Bridging the gap: the gender pension gap and what can be done about it

Published by Amanda Latham, Paul Leandro on

Our experts

  • Amanda Latham

    Amanda Latham

    Associate and Policy & Strategy Lead

  • Paul Leandro

    Paul Leandro

    Partner

  • Women’s retirement savings are the victim of shortcomings in the fairness of pension frameworks and workplace imbalances. The gender pension gap and what can be done about it explores how the system is intrinsically biased towards men, creating a stark disparity in wealth at retirement.  

    The gender pension gap is the difference in pension savings for female savers compared to male savers. Our research reveals that it is not just the gender pay gap that causes the imbalance, but rather a collection of cultural, social and behavioural factors.

    DOWNLOAD THE RESEARCH HERE


    We believe the structure of the UK pension system has remained the same, whilst the environment around it and the people it safegards have changed considerably. This needs addressing by policy makers. However, we also outline incremental changes and recommendations for both employers and individuals to reduce the gender pensions gap.

     

    Key findings

    Women's pension savings
    Men
    contribute
    Women
    earning <10K

    Pay gap translates to pension gap

    The driving force behind the gender pension gap is clearly the gender pay gap, with the disparity amplified in later life. Men and women generally have the same level of pensionable pay up to their early 30s. After this, pay begins to diverge.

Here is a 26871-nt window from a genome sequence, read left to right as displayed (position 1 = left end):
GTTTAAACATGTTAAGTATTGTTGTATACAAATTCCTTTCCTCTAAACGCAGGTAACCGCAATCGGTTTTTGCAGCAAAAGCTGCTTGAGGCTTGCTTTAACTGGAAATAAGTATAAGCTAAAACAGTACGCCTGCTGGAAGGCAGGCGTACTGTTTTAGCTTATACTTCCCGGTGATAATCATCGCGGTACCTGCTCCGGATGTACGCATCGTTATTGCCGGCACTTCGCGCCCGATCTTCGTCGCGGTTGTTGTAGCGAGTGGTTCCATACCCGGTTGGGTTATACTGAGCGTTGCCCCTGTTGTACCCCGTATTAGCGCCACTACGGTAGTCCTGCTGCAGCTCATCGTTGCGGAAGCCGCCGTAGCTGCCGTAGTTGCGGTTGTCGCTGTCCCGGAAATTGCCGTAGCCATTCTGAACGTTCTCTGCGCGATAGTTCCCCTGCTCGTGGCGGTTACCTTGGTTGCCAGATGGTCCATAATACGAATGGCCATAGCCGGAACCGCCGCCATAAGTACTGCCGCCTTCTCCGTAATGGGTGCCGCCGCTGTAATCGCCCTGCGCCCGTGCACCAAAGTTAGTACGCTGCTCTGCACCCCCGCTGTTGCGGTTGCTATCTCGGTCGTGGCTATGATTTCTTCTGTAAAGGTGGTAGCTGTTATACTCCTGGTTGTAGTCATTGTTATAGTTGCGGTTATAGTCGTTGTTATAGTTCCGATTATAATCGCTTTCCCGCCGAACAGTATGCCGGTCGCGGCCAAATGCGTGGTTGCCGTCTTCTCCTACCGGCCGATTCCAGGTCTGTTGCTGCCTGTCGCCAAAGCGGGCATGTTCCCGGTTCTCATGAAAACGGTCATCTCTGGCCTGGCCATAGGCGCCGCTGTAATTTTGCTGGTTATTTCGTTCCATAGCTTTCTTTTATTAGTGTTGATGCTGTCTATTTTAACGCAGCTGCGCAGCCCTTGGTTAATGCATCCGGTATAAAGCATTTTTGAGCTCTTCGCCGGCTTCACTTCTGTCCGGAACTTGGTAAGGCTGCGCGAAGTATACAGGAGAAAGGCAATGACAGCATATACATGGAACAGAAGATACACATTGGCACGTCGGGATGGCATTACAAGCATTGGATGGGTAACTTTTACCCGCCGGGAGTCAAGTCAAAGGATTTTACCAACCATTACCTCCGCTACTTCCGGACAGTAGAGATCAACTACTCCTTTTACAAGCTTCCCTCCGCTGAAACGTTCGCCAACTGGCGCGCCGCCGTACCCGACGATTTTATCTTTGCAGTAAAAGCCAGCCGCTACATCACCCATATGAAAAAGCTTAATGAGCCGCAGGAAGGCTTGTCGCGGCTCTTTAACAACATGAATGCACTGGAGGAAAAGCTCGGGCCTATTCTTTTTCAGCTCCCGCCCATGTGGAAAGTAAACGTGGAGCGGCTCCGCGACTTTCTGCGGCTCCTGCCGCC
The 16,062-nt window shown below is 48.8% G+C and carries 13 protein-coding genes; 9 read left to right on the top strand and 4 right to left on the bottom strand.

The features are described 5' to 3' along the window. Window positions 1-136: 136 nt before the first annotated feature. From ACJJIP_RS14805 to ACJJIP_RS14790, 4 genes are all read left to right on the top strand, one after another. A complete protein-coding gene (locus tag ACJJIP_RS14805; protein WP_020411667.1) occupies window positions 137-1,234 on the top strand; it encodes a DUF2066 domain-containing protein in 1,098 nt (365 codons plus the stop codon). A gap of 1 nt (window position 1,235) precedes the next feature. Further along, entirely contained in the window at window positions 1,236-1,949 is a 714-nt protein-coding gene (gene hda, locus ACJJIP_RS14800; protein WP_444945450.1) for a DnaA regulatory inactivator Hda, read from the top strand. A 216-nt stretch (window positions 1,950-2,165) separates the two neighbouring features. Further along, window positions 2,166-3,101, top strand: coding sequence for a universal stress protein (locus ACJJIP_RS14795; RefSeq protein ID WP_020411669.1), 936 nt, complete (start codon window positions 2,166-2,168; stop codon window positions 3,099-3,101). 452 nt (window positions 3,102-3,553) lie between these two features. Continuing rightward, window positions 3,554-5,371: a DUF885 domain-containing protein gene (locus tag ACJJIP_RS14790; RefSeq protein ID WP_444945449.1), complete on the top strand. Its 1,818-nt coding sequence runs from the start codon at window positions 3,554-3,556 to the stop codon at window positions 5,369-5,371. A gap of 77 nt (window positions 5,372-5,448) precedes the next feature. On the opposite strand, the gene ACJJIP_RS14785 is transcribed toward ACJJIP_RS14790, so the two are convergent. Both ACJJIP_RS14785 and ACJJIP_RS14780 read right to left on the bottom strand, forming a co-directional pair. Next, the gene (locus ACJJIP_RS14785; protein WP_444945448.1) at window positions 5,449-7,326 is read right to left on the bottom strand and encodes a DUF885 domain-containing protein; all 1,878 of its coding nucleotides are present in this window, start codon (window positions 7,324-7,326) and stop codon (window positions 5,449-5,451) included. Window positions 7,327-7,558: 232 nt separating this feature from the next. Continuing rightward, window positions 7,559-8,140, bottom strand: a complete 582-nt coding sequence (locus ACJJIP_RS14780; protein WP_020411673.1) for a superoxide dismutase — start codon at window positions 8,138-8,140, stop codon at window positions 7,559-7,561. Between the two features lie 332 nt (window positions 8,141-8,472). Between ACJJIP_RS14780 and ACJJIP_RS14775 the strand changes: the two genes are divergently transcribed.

Moreover, there is a greater proportion of women working in lower-paid professions, and potentially on zero-hour contracts, lowering the average contribution level.

    Career breaks impact pension savings

    Two year-long career breaks can result in a pension pot 10% lower than a woman with no career breaks.   

    A 35-year-old would need to increase contributions by an additional 1% of pensionable pay to make up this shortfall. A woman waiting until she’s 55 will need to increase contributions by around 6% of pensionable pay.

    Auto-enrolment doesn’t accommodate women

    In some pension schemes, there are three times more women earning less than the necessary £10,000 for auto-enrolment compared to men.   

    Whilst there are proposals to remove the minimum earning requirement, the report encourages policy makers to look at this sooner rather than later, and to also remove the upper age band for pensions auto-enrolment.

    How can we bridge the gender pension gap?

    Find out what can be done to spark change and ensure the UK pensions system is genuinely fair to all pension savers. 

    DOWNLOAD THE RESEARCH HERE